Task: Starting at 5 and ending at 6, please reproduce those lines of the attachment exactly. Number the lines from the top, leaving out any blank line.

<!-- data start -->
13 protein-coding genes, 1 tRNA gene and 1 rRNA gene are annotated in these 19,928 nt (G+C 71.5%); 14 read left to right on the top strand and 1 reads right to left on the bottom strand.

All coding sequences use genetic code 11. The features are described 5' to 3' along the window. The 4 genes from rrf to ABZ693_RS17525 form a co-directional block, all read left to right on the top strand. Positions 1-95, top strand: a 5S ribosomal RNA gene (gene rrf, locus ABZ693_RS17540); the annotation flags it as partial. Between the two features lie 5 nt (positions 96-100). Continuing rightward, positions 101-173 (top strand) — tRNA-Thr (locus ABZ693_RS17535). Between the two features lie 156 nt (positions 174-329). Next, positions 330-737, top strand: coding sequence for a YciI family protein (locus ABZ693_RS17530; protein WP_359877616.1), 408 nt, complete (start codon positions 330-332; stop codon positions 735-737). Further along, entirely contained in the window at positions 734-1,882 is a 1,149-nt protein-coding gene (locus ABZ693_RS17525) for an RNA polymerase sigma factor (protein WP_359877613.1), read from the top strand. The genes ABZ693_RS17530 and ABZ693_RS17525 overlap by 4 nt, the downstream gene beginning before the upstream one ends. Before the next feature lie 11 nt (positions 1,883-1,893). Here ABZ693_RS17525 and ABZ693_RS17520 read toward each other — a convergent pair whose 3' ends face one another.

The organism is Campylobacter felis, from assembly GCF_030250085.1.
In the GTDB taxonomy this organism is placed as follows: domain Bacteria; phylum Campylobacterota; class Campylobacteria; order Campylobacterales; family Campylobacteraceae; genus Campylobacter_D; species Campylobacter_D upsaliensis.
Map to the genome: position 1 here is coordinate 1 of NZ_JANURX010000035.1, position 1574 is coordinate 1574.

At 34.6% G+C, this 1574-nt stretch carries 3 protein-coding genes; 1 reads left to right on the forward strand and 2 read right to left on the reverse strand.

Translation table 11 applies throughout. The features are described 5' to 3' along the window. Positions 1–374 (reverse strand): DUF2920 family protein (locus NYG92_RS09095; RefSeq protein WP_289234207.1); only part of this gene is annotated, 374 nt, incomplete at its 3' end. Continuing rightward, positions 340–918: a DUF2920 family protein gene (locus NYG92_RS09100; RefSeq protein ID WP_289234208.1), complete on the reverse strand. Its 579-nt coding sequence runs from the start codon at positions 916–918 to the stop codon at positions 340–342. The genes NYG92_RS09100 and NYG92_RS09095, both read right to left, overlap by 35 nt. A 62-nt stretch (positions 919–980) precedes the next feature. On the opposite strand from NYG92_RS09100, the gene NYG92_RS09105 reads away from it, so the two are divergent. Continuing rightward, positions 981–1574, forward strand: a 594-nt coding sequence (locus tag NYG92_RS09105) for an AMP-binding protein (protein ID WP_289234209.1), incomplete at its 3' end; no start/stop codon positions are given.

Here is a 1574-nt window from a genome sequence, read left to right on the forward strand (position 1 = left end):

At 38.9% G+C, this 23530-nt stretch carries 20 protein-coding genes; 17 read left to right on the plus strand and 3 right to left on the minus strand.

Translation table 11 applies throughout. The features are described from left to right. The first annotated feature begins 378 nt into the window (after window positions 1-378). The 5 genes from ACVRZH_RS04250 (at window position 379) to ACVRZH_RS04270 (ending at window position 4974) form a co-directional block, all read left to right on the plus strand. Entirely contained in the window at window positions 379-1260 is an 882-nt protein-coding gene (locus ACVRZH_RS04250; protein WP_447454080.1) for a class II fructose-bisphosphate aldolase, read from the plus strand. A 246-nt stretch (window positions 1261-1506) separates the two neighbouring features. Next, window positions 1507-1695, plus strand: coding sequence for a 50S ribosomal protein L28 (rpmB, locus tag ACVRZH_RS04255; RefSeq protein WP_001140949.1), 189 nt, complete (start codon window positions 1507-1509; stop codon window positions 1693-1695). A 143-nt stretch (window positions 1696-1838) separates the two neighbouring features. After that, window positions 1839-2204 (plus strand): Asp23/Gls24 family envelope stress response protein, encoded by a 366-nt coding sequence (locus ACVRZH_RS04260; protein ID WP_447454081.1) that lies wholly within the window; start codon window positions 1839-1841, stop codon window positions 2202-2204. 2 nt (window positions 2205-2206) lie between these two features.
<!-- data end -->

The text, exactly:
Map to the genome: position 1 here is coordinate 1 of NZ_JANURX010000035.1, position 1574 is coordinate 1574.

At 34.6% G+C, this 1574-nt stretch carries 3 protein-coding genes; 1 reads left to right on the forward strand and 2 read right to left on the reverse strand.